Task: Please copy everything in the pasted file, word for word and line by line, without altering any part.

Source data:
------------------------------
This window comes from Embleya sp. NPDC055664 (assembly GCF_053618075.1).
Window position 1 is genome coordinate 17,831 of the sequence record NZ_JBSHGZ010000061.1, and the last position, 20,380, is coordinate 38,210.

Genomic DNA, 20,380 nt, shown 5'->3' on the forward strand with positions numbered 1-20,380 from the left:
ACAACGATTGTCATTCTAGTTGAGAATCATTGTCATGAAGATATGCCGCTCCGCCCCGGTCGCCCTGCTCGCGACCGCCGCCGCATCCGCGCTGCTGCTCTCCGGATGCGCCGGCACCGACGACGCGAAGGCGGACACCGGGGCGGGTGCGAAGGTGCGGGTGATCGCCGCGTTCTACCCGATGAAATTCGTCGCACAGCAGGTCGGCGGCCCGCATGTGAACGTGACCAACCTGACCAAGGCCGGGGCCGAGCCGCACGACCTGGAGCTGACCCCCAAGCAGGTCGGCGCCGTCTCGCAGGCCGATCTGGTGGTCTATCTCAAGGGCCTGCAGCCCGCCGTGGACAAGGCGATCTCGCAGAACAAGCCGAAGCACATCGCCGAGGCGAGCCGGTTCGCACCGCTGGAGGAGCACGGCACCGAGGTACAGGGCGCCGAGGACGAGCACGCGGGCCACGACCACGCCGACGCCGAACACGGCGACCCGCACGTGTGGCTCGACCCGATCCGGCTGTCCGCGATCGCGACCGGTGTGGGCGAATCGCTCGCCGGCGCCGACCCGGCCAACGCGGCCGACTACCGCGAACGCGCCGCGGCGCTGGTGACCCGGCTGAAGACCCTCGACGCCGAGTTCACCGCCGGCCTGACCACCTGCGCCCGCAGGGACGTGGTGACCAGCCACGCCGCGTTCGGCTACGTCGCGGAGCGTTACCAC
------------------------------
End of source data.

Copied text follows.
This window comes from Embleya sp. NPDC055664 (assembly GCF_053618075.1).
Window position 1 is genome coordinate 17,831 of the sequence record NZ_JBSHGZ010000061.1, and the last position, 20,380, is coordinate 38,210.

Genomic DNA, 20,380 nt, shown 5'->3' on the forward strand with positions numbered 1-20,380 from the left:
ACAACGATTGTCATTCTAGTTGAGAATCATTGTCATGAAGATATGCCGCTCCGCCCCGGTCGCCCTGCTCGCGACCGCCGCCGCATCCGCGCTGCTGCTCTCCGGATGCGCCGGCACCGACGACGCGAAGGCGGACACCGGGGCGGGTGCGAAGGTGCGGGTGATCGCCGCGTTCTACCCGATGAAATTCGTCGCACAGCAGGTCGGCGGCCCGCATGTGAACGTGACCAACCTGACCAAGGCCGGGGCCGAGCCGCACGACCTGGAGCTGACCCCCAAGCAGGTCGGCGCCGTCTCGCAGGCCGATCTGGTGGTCTATCTCAAGGGCCTGCAGCCCGCCGTGGACAAGGCGATCTCGCAGAACAAGCCGAAGCACATCGCCGAGGCGAGCCGGTTCGCACCGCTGGAGGAGCACGGCACCGAGGTACAGGGCGCCGAGGACGAGCACGCGGGCCACGACCACGCCGACGCCGAACACGGCGACCCGCACGTGTGGCTCGACCCGATCCGGCTGTCCGCGATCGCGACCGGTGTGGGCGAATCGCTCGCCGGCGCCGACCCGGCCAACGCGGCCGACTACCGCGAACGCGCCGCGGCGCTGGTGACCCGGCTGAAGACCCTCGACGCCGAGTTCACCGCCGGCCTGACCACCTGCGCCCGCAGGGACGTGGTGACCAGCCACGCCGCGTTCGGCTACGTCGCGGAGCGTTACCAC